New Product Innovation. We are a leading innovator of technology that enables electronic payment transactions and value-added services at the unattended POS locations. We will continue enhancing our solutions in order to satisfy our customers and the end-consumers relying on our products at the POS locations. Our product innovation team enhances the design, size, and speed of data transmission, as well as security and compatibility with other electronic payment solution providers’ technologies. We believe our continued product innovation will lead to further adoption in the unattended POS payments market. For example, our newer ePort G-8™ solution is 65% smaller than our previous model, and the current retail cost of the ePort EDGE™ is $199 per device.

Leverage Intellectual Property . We have been granted 81 patents which assert various claims, including claims relating to unattended payment processing, networking and energy management devices. In addition, we own numerous trademarks, copyrights, design rights and trade secrets. We will continue to leverage this intellectual property to add value for customers, attain an increased share of the market, address competition and attempt to generate licensing revenues.

Capitalize on High Growth Opportunities in International Markets . We are currently focused on the U.S. and Canadian market for our ePort devices and related network but may seek to establish a presence in emerging, high growth electronic payment markets in Europe, Asia and Latin America. In order to do so, we would have to invest in additional sales and marketing and research and development resources targeted towards these regions. Our energy management devices have been shipped to customers located in the U.S., Canada, Mexico, United Kingdom, Germany, France, Japan, Australia, and the Philippines.

Capitalize on the growing NFC and mobile payments trends. NFC and mobile payments are projected to continue on an upward trajectory, with 65% of total tablets and smartphones equipped with NFC payment capabilities and as many as 800 million consumers with NFC-enabled handsets by 2014 (Goldman Sachs Equity Research Report, June 9, 2011). This same report cites that Google believes that there are approximately 300,000 existing POS terminals worldwide that are compatible with the Google Wallet, with about 120,000 of those in the U.S. With approximately 50,000 NFC and mobile payments ready ePorts shipped to our customers, the Company believes that the continued increase in consumer preferences towards contactless payments represents a significant growth opportunity for the Company.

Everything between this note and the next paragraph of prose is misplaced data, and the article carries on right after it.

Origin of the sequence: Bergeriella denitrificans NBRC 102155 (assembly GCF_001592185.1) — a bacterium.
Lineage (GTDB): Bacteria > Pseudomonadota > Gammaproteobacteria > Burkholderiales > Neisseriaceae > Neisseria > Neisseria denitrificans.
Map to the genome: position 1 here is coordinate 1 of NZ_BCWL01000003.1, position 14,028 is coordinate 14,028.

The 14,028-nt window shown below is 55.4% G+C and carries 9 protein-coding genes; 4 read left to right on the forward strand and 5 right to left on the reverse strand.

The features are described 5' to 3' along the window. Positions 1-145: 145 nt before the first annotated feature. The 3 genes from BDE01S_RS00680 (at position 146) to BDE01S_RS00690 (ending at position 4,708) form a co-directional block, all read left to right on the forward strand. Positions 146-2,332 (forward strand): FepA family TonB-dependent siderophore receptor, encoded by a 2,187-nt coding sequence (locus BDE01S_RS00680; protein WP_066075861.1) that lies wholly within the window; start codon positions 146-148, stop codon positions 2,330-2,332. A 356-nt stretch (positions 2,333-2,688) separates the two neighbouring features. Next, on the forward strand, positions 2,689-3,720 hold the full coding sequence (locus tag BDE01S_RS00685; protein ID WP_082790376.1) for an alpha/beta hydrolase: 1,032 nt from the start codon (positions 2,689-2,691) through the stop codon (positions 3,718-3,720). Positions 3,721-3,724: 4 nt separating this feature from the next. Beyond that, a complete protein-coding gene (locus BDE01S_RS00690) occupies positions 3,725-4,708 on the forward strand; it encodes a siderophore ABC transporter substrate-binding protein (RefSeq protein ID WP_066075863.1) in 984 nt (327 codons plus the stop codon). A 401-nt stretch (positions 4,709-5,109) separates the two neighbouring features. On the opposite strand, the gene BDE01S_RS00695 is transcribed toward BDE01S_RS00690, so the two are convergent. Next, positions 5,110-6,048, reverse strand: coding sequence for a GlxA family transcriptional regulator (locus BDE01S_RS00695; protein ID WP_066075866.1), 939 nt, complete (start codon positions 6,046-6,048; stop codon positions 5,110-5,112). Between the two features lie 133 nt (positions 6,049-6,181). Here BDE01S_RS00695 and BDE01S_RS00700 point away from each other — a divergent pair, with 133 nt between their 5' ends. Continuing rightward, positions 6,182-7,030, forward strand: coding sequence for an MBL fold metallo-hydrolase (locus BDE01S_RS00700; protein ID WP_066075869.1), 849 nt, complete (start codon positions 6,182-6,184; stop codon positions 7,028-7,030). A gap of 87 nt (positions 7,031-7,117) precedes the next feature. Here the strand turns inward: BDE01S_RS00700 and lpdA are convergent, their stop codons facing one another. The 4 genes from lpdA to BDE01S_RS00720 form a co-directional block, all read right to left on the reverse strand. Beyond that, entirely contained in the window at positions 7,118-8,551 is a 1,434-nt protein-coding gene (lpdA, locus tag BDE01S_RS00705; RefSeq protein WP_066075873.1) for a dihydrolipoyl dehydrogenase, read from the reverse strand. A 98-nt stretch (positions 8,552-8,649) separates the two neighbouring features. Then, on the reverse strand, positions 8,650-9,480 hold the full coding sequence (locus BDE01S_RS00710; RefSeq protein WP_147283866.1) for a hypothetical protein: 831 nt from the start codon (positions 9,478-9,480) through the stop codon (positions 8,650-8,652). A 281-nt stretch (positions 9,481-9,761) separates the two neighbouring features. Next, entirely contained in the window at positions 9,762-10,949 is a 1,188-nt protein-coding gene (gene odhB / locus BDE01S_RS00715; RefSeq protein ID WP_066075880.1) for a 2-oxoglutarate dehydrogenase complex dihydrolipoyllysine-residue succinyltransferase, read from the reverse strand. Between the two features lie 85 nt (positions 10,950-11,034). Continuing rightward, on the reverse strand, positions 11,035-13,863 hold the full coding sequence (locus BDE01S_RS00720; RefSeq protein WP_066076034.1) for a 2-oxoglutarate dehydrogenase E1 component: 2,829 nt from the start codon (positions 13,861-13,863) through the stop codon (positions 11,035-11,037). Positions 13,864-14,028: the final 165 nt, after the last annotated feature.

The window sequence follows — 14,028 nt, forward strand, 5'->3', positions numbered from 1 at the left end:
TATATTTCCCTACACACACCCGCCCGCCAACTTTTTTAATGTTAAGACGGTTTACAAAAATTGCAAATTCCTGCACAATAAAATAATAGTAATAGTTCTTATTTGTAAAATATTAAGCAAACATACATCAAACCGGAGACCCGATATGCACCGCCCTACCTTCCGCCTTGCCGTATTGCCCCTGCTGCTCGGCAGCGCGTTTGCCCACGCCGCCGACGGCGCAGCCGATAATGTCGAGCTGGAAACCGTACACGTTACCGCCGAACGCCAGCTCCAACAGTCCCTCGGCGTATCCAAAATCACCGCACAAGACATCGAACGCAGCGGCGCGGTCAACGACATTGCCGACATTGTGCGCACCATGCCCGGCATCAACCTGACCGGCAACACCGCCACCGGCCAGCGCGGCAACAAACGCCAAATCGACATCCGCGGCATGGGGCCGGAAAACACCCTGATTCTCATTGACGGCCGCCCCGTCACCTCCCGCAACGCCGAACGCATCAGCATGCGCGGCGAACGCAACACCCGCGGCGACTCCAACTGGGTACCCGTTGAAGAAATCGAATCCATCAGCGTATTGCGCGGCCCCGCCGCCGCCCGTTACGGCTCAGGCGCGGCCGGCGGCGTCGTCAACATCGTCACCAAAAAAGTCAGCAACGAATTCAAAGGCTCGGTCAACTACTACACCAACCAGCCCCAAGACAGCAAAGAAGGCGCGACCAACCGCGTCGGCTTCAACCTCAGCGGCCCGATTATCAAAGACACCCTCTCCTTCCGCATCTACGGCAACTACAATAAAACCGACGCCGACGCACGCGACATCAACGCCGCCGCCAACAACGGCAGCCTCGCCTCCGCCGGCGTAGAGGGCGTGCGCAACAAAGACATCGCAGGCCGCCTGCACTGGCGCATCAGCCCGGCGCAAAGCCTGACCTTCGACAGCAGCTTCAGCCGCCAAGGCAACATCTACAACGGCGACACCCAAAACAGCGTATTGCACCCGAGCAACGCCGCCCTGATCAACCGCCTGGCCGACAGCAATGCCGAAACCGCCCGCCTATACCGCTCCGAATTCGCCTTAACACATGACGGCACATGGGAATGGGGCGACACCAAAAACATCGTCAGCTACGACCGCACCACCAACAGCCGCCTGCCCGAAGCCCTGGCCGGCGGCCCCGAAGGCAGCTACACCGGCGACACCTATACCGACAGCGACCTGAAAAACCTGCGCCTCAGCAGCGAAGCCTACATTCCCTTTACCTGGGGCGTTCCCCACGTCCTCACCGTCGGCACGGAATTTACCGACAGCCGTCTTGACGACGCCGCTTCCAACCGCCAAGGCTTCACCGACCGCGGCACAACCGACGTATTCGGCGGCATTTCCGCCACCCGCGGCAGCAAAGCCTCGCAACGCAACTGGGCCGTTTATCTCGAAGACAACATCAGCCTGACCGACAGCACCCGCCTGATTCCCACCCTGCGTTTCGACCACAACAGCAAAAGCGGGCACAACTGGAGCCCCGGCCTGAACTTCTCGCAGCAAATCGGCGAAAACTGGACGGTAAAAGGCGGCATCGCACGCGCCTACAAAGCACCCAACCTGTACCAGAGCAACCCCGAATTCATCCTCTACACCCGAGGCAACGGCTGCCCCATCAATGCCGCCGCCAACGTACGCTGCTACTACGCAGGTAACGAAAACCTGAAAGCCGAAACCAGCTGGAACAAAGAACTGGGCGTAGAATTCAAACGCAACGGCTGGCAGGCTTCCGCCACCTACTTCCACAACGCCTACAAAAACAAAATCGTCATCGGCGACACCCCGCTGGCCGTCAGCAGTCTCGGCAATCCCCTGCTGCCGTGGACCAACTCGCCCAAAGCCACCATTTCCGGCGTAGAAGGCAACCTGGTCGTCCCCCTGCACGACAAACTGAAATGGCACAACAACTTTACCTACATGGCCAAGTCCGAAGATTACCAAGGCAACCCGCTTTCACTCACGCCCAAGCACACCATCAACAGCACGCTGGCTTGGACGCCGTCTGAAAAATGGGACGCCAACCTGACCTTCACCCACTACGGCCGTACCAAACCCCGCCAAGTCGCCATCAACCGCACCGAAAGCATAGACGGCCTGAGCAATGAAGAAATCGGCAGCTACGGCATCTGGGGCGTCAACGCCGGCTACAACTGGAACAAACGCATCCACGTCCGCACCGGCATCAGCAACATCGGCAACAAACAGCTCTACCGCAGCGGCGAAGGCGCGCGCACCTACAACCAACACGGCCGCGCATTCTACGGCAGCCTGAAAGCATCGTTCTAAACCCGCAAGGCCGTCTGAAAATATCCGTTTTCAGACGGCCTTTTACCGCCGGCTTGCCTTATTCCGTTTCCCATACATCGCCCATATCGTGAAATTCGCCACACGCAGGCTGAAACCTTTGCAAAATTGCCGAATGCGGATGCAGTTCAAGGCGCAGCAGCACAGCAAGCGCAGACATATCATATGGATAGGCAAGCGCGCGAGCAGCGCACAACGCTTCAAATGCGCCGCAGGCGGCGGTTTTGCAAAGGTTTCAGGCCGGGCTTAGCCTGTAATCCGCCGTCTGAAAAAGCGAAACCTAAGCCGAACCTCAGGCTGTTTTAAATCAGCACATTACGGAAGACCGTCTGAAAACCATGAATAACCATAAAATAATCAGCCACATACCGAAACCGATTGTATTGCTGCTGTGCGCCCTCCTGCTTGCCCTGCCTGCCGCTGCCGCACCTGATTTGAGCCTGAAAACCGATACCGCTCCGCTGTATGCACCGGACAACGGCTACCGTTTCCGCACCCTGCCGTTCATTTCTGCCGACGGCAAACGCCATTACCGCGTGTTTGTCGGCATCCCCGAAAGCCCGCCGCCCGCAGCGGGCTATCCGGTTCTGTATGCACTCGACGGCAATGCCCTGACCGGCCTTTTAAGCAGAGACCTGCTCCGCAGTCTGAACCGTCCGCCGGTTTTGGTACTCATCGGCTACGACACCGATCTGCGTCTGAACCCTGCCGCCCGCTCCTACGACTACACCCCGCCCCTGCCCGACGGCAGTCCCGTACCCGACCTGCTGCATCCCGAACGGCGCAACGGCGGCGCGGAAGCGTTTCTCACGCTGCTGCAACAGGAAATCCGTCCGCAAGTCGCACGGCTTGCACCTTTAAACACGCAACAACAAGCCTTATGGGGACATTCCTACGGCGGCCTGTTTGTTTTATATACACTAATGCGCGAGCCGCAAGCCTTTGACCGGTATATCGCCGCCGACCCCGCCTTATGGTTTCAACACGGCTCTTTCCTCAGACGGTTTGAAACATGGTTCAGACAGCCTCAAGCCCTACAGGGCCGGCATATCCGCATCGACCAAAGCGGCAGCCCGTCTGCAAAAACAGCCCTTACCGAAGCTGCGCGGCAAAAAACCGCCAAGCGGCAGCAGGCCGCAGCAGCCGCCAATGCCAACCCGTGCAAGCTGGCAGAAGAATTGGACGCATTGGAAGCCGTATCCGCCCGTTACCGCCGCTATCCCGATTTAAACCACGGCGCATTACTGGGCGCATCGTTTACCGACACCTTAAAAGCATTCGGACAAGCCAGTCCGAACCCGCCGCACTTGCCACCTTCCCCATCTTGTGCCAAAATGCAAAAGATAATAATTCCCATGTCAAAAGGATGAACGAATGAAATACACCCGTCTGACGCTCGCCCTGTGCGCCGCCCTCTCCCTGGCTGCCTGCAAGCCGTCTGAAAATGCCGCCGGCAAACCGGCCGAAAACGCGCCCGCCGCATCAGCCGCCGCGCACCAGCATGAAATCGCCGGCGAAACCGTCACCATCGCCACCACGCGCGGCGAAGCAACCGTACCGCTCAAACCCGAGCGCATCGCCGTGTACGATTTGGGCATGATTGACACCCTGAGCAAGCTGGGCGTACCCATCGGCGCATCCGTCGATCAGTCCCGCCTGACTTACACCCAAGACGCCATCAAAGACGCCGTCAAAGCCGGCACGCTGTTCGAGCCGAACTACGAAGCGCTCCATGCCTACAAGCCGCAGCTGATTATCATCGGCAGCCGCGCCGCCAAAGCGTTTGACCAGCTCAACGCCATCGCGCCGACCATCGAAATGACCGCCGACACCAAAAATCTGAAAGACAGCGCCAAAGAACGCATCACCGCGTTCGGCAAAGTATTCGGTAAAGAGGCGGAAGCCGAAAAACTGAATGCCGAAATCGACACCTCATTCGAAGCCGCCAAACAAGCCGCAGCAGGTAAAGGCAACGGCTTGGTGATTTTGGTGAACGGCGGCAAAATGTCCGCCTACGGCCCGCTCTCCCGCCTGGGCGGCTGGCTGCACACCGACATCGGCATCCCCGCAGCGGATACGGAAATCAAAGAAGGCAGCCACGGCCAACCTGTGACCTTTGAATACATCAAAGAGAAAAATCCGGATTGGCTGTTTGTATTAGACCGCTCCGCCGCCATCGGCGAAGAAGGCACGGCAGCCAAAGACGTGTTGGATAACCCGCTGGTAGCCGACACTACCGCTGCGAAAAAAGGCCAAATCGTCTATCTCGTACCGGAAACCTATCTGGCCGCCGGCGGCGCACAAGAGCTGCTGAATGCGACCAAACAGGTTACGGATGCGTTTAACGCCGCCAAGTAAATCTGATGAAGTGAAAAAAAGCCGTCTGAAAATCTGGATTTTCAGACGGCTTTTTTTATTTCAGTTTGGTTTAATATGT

OUR PRODUCTS

Our products are available in several distinctive modular configurations, offering our customers flexibility to install a POS solution that best fits their needs and customer demands.

Intelligent Vending and Kiosk . As of June 30, 2011, we have approximately 110,000 ePort ® and other cashless devices that are connected to our ePort Connect ® solution for the vending and kiosks industries. Our ePort Connect ® solution for the vending and kiosk industries enables cashless payments at unattended POS machines. ePort Connect ® is an end-to-end suite of cashless payment and telemetry services for the self service retail industries.

The Company counts its ePort connections upon shipment of an active terminal to a customer under contract, at which time activation on its network is performed by the Company, and the terminal is capable of conducting business via the Company s network and related services. An ePort connection does not necessarily mean that the unit is actually installed by the customer on a vending machine, or that the unit has begun processing transactions, or that the Company has begun receiving monthly service fees in connection with the unit. At the time of shipment of the ePort, the customer becomes obligated to pay the one-time activation fee, and is obligated to pay monthly service fees in accordance with the terms of the customer's contract with the Company.
 
 
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Intelligent Vending™. Our latest improvement to Intelligent Vending™ is our ePort® G-8, which provides the same benefits as the G-7, plus important new features at a lower price. The G-8 solution is 65% smaller than the G-7 and combines traditional magnetic strip and NFC equipped mobile phone payment capabilities. In addition, our ePort Edge™ product became available for sale to customers during the fourth quarter of the 2009 fiscal year. The ePort Edge™ is a one-piece design and is intended for those in the vending industry who want a magnetic swipe-only cashless system at a current retail price of $199 per device.